I just returned home last night after spending a few days in Edmonton at the Joint Annual Meeting of the Entomological Society of Canada and the Entomological Society of Alberta. It was a well-organized meeting with lots of great talks and posters. And, of course, lots of time to reconnect with colleagues from other universities.
A number of entomologists at the meeting, including myself, have Twitter accounts, so we “live tweeted” some of the sessions that we attended. The conference hashtag was #ESCJAM2012, in case you want to take a look at the Twitter record of the event.
From my perspective, live conference tweeting was generally a positive experience, although I say that with a few caveats. Here are my brief thoughts on the Twitter JAM:
1. I enjoyed being able to read about what was going on in other concurrent sessions. My fairly packed schedule this year did not give me much leeway to move from session to session. With so many concurrent sessions, I would have ended up missing interesting talks regardless. So it was good to have at least a taste of what was going on elsewhere. Some of the conference tweets encouraged me to talk to others about research presentations that I didn’t get to attend.
2. I can imagine how this practice is useful for professional and citizen scientists who are not able to attend a meeting. I know that if I were not at the #ESCJAM2012, I would have been following along from my office desk. I plan to virtually attend conferences like this in the future.
3. I noticed that live tweeting can be distracting in a number of ways. First, I often worried that I was causing distraction to neighbors when I would pull out my iPad to compose and send a tweet during a talk. Although I tried to sequester myself near the back edges of rooms (not great for face-to-face networking), I would sometimes get glances when my iPad lit up. Second, the act of composing and sending a tweet distracted me for a few moments from what was going on up front. There were a few times that I knew that I had missed an important point. And third, I know that a few of my followers found the stream of insect tweets to be a bit of a hassle. None of these are insurmountable, but all are issues that we need to be aware of.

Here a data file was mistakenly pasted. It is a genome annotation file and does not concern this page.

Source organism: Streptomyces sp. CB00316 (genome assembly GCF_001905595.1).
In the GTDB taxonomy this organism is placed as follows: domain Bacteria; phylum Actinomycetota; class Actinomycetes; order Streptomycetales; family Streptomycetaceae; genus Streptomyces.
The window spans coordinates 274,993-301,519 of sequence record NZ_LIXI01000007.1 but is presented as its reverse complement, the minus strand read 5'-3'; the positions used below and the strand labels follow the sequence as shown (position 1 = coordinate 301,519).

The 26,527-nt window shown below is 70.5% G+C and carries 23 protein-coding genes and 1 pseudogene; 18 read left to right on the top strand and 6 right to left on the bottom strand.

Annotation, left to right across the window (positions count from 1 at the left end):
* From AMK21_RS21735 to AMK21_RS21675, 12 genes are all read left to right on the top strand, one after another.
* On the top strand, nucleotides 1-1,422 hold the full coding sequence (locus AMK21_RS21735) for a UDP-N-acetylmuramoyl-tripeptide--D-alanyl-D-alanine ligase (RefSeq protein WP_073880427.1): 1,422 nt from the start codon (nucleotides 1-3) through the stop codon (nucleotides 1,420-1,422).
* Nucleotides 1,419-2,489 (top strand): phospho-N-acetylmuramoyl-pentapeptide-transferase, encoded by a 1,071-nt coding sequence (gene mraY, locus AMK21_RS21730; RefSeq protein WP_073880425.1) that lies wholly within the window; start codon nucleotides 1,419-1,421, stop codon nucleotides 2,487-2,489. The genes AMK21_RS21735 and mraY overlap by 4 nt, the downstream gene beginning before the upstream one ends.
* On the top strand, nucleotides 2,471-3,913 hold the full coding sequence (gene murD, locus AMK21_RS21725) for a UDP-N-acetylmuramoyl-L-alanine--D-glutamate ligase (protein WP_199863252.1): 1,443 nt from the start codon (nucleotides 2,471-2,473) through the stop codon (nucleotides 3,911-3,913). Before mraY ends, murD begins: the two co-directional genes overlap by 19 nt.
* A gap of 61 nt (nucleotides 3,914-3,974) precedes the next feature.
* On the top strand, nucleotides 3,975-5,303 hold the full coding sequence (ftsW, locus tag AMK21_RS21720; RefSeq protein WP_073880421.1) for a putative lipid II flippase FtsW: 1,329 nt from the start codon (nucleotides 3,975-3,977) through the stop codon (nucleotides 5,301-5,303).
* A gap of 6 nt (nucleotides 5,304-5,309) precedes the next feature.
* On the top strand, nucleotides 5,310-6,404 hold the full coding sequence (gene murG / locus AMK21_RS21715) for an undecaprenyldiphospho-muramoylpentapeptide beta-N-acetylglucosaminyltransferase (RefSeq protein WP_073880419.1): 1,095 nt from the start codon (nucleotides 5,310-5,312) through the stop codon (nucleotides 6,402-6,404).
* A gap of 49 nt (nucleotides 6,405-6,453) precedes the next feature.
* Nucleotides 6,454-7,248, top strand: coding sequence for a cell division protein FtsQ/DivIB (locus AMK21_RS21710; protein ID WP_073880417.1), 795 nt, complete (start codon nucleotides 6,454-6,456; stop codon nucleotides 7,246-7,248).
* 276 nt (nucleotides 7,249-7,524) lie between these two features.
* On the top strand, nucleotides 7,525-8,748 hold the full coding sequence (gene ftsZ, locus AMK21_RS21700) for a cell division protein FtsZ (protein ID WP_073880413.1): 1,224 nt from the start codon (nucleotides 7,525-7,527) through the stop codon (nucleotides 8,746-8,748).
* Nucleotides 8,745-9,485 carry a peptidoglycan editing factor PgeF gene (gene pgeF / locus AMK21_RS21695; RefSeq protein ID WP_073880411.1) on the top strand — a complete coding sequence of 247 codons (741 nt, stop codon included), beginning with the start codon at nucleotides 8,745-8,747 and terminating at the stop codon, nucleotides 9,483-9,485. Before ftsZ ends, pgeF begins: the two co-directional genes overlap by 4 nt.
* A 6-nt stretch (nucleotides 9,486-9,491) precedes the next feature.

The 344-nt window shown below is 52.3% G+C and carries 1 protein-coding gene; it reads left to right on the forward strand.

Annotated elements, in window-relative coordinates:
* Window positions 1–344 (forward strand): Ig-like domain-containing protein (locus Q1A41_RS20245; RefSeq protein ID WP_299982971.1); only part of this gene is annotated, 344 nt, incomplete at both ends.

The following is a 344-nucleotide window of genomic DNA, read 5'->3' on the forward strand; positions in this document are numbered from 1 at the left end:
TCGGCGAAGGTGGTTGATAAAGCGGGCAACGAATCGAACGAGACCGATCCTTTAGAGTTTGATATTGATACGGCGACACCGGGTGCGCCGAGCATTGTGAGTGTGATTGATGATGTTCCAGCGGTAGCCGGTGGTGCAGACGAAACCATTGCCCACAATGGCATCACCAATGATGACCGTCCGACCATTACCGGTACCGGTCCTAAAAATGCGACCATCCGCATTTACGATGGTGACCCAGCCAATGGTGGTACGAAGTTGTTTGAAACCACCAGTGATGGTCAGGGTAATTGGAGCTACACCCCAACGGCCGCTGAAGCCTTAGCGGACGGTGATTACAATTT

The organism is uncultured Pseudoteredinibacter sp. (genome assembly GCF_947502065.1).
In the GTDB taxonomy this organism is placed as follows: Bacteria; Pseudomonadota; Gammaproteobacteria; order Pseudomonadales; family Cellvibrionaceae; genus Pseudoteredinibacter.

4. Some tweets are better than others, including tweets at a scientific conference. Was every one of my tweets useful? I doubt it. Did every one of my tweets fairly represent the talk that I was listening to? Is that even possible in 140 characters? Obviously not. As Marshall McLuhan famously intoned, the medium is the message. Ultimately, is Twitter the best medium for science?
5. To expand on point #4, the best tweets were the ones that contained added value. A great example of this was a “toy” built by David Shorthouse that “caught” tweets with the #ESCJAM2012 hashtag and a species name and then pulled up a bunch of related references.
Made a toy to eavesdrop on #ESCJAM2012. If your tweets incl. bug names, I catch ’em in my net and thrown ’em at 1ᵒ lit. bitly.com/RBK8iq
— David Shorthouse (@dpsSpiders) November 4, 2012
This is but one example of how Twitter can, in fact, punch above its 140 character weight.
In a much less technical fashion, in one or two instances I dug up new or classic papers related to a presentation and provided the URL(s) in a tweet.
Sturtevant: interesting new paper on budworm dispersalsciencedirect.com/science/articl… plus a classic journals.cambridge.org/action/display… #ESCJAM2012 #genomics
— Dr. Dez (@docdez) November 6, 2012
Of course, that whole process took even longer than a regular tweet because I had my nose buried in Google Scholar; so we’re back at point #2. Some form of automation, perhaps similar to that also envisioned by David, could do what I did more effectively without me actually having to poke away at my iPad while only partly paying attention to someone who spent a lot of time putting together a good presentation.